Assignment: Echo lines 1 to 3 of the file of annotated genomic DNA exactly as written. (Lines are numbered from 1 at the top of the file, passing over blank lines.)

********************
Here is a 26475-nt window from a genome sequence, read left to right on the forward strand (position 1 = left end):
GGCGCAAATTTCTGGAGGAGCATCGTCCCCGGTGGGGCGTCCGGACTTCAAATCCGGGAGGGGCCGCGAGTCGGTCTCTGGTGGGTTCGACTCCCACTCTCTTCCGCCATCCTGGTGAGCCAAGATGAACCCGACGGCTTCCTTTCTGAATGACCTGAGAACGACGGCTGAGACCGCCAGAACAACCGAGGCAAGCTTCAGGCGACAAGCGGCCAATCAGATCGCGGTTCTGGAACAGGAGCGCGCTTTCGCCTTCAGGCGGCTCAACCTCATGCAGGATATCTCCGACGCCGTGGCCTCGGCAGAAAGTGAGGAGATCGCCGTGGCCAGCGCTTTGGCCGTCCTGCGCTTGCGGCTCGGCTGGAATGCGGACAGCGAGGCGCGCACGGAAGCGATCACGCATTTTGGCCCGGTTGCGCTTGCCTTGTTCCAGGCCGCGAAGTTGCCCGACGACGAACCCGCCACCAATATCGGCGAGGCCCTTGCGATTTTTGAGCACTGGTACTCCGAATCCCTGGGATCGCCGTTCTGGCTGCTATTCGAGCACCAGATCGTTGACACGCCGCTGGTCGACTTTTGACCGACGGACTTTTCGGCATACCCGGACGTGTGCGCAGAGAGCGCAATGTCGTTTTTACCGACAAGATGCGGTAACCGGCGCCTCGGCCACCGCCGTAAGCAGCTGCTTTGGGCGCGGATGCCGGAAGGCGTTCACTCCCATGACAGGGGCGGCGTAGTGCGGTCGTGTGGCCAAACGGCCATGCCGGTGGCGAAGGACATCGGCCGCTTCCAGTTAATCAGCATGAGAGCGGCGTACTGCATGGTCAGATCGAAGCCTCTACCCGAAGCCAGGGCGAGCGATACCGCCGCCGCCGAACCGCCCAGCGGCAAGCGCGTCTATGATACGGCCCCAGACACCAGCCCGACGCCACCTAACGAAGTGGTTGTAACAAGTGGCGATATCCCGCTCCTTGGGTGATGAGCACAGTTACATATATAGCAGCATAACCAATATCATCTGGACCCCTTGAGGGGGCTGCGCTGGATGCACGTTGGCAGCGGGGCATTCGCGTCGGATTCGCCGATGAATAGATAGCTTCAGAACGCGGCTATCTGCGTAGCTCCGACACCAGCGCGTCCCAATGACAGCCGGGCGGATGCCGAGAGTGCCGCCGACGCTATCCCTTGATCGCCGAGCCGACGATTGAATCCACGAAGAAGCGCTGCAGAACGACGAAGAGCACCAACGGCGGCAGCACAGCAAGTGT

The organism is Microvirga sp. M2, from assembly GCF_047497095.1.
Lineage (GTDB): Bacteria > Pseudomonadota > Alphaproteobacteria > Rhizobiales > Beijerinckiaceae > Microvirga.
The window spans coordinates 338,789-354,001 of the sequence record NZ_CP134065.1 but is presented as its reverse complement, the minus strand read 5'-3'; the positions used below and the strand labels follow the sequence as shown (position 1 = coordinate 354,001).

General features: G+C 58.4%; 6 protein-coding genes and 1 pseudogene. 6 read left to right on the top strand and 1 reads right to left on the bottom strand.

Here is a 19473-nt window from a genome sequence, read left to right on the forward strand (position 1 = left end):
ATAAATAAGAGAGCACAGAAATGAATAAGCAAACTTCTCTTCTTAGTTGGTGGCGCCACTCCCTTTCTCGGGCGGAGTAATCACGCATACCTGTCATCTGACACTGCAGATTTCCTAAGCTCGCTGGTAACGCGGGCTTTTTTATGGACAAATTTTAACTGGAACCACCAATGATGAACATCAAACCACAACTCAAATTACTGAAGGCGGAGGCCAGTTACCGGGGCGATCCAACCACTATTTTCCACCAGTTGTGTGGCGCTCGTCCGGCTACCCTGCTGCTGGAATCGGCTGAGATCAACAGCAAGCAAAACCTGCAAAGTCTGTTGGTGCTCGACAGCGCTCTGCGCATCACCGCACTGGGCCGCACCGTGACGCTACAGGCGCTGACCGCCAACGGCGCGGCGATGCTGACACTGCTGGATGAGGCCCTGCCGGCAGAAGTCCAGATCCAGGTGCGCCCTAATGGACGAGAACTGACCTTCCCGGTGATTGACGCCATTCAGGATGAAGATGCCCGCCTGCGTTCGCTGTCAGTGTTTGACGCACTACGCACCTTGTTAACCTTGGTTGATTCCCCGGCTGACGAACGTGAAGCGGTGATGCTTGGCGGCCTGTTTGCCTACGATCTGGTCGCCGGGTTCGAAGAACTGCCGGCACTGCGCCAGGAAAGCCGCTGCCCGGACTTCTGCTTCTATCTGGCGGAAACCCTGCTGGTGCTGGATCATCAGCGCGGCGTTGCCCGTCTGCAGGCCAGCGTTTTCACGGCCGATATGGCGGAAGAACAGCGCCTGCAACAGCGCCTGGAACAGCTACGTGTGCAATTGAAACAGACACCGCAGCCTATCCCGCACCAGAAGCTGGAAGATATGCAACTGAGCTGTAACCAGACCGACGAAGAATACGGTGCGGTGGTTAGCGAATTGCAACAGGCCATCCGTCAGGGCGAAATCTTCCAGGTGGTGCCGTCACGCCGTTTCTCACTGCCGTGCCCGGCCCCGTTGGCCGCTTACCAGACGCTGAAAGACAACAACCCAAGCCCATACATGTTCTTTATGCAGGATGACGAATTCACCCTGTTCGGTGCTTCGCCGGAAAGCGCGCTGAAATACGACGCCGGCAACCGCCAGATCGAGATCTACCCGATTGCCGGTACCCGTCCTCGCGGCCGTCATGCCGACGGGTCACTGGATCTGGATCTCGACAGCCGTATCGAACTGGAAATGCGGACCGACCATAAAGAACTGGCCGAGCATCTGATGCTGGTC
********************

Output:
Here is a 26475-nt window from a genome sequence, read left to right on the forward strand (position 1 = left end):
GGCGCAAATTTCTGGAGGAGCATCGTCCCCGGTGGGGCGTCCGGACTTCAAATCCGGGAGGGGCCGCGAGTCGGTCTCTGGTGGGTTCGACTCCCACTCTCTTCCGCCATCCTGGTGAGCCAAGATGAACCCGACGGCTTCCTTTCTGAATGACCTGAGAACGACGGCTGAGACCGCCAGAACAACCGAGGCAAGCTTCAGGCGACAAGCGGCCAATCAGATCGCGGTTCTGGAACAGGAGCGCGCTTTCGCCTTCAGGCGGCTCAACCTCATGCAGGATATCTCCGACGCCGTGGCCTCGGCAGAAAGTGAGGAGATCGCCGTGGCCAGCGCTTTGGCCGTCCTGCGCTTGCGGCTCGGCTGGAATGCGGACAGCGAGGCGCGCACGGAAGCGATCACGCATTTTGGCCCGGTTGCGCTTGCCTTGTTCCAGGCCGCGAAGTTGCCCGACGACGAACCCGCCACCAATATCGGCGAGGCCCTTGCGATTTTTGAGCACTGGTACTCCGAATCCCTGGGATCGCCGTTCTGGCTGCTATTCGAGCACCAGATCGTTGACACGCCGCTGGTCGACTTTTGACCGACGGACTTTTCGGCATACCCGGACGTGTGCGCAGAGAGCGCAATGTCGTTTTTACCGACAAGATGCGGTAACCGGCGCCTCGGCCACCGCCGTAAGCAGCTGCTTTGGGCGCGGATGCCGGAAGGCGTTCACTCCCATGACAGGGGCGGCGTAGTGCGGTCGTGTGGCCAAACGGCCATGCCGGTGGCGAAGGACATCGGCCGCTTCCAGTTAATCAGCATGAGAGCGGCGTACTGCATGGTCAGATCGAAGCCTCTACCCGAAGCCAGGGCGAGCGATACCGCCGCCGCCGAACCGCCCAGCGGCAAGCGCGTCTATGATACGGCCCCAGACACCAGCCCGACGCCACCTAACGAAGTGGTTGTAACAAGTGGCGATATCCCGCTCCTTGGGTGATGAGCACAGTTACATATATAGCAGCATAACCAATATCATCTGGACCCCTTGAGGGGGCTGCGCTGGATGCACGTTGGCAGCGGGGCATTCGCGTCGGATTCGCCGATGAATAGATAGCTTCAGAACGCGGCTATCTGCGTAGCTCCGACACCAGCGCGTCCCAATGACAGCCGGGCGGATGCCGAGAGTGCCGCCGACGCTATCCCTTGATCGCCGAGCCGACGATTGAATCCACGAAGAAGCGCTGCAGAACGACGAAGAGCACCAACGGCGGCAGCACAGCAAGTGT

The organism is Microvirga sp. M2, from assembly GCF_047497095.1.